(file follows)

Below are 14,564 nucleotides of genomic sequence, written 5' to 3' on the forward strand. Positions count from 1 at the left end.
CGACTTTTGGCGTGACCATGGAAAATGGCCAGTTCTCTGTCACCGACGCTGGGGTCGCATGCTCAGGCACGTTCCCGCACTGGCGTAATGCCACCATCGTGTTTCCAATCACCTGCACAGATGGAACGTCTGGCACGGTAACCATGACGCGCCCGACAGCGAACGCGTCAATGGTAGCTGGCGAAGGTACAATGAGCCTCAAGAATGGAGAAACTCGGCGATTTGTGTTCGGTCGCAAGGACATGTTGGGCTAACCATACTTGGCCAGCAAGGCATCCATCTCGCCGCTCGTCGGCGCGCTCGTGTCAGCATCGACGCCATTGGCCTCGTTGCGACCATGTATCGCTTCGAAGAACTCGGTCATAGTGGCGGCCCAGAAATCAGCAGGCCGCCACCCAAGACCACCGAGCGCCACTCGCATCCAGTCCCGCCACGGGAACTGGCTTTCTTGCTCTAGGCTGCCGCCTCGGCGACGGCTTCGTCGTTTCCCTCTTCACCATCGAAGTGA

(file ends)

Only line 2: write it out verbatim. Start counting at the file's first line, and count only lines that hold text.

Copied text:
CGACTTTTGGCGTGACCATGGAAAATGGCCAGTTCTCTGTCACCGACGCTGGGGTCGCATGCTCAGGCACGTTCCCGCACTGGCGTAATGCCACCATCGTGTTTCCAATCACCTGCACAGATGGAACGTCTGGCACGGTAACCATGACGCGCCCGACAGCGAACGCGTCAATGGTAGCTGGCGAAGGTACAATGAGCCTCAAGAATGGAGAAACTCGGCGATTTGTGTTCGGTCGCAAGGACATGTTGGGCTAACCATACTTGGCCAGCAAGGCATCCATCTCGCCGCTCGTCGGCGCGCTCGTGTCAGCATCGACGCCATTGGCCTCGTTGCGACCATGTATCGCTTCGAAGAACTCGGTCATAGTGGCGGCCCAGAAATCAGCAGGCCGCCACCCAAGACCACCGAGCGCCACTCGCATCCAGTCCCGCCACGGGAACTGGCTTTCTTGCTCTAGGCTGCCGCCTCGGCGACGGCTTCGTCGTTTCCCTCTTCACCATCGAAGTGA